MicroCT Basics

Computed tomography is most simply described as 3D X-ray. A hot filament generates an electron beam that is focused by a magnetic lens and reflected off a target (either fixed or rotating) to create X-rays (Bouxsein et al., 2010; Ramsay, 2011). X-ray focal spot size (the region where the beam hits the target) is determined by the amount of energy (in kilovolts [kV]) applied to the filament. These X-rays then travel in a straight line through the object of interest to a detector (Bouxsein et al., 2010; Ramsay, 2011). The object’s attenuation coefficient represents how easily it is penetrated by these X-ray beams. Denser materials absorb more X-rays (higher coefficient), whereas less dense materials absorb fewer X-rays (lower coefficient). The remaining X-rays that pass through the object reach the detector and generate a two-dimensional sample of density differences. The object is rotated a pre-determined number of degrees, and the process is repeated until a complete representation of density variation has been created. Algorithms transform the helical density data into a stack of images, representing a 3D model. The spatial resolution of the resulting model is dependent on the amount of X-ray energy (kV) produced by the equipment, the size of the object under investigation, and its distance from the X-ray source, as well as the size of the detector panel (Ramsay, 2011).


System Specifications

The UArk microCT system is optimized for imaging of a variety of different materials of a range of different densities and sizes. The specific system at the heart of MICRO is a Nikon X TH 225 ST µCT system. This system comes equipped with a 225 kV X-ray tube with a fixed reflection target, which can generate 225 watts (W) of power with a minimum focal spot size of 3 microns (µm). The addition of a 180 kV transmission target (i.e., nano-focus tube) further allows this system to generate a focal spot size of 1 µm and image objects down to the sub-micron level. The MICRO equipment also has a 225 kV rotating target, which makes this system capable of generating up to 450 W of power that can penetrate exceptionally dense materials. With these three interchangeable X-ray sources, this system has the flexibility to image items with voxel resolutions from ~1 µm to 225 µm. The 2000 x 2000 active pixels of the detector panel allow for the examination of objects up to 21 cm in diameter and 50 cm in height, and the maximum sample weight of the system is 50 kg. A motorized detector (i.e., focal spot to imager distance [FID]) enables the rescaling of the system for objects of different sizes in a minimum amount of time, maximizing workflow and reducing individual user costs. The system is fully radiation shielded and generates less than 1 microSievert (µSv) per hour on all external surfaces of the equipment. UAF has a current X-ray license (# CU00004, type XRA11) issued by the Arkansas Department of Health, all µCT users receive X-ray training, and radiation signage is posted in the vicinity of the µCT equipment.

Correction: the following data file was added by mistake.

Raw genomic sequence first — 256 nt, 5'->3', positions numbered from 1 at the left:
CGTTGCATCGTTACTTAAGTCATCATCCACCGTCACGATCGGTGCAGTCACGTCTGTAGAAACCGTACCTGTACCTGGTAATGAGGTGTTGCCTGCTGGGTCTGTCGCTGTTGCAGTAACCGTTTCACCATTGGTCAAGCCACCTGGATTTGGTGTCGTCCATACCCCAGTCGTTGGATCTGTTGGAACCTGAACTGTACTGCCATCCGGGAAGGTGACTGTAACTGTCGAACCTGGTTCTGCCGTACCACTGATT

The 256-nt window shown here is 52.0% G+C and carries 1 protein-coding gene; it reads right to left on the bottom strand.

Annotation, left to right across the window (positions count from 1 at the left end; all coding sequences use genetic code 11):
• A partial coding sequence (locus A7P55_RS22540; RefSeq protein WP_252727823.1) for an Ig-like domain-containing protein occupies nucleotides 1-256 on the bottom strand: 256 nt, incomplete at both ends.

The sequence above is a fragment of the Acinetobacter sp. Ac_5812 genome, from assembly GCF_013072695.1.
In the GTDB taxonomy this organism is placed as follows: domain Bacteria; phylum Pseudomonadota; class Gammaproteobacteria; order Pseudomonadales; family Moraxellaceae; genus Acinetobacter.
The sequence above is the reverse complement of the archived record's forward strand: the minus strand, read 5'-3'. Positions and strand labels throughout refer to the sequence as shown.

Detailed specifications of the MICRO facility are:

  • System Model= Nikon XT H 225 ST
    • Cabinet dimensions= 2,424 mm x 1,275 mm x 2,202 mm
    • Weight= 4,200 kg
  • X-Ray Source (three interchangeable target heads)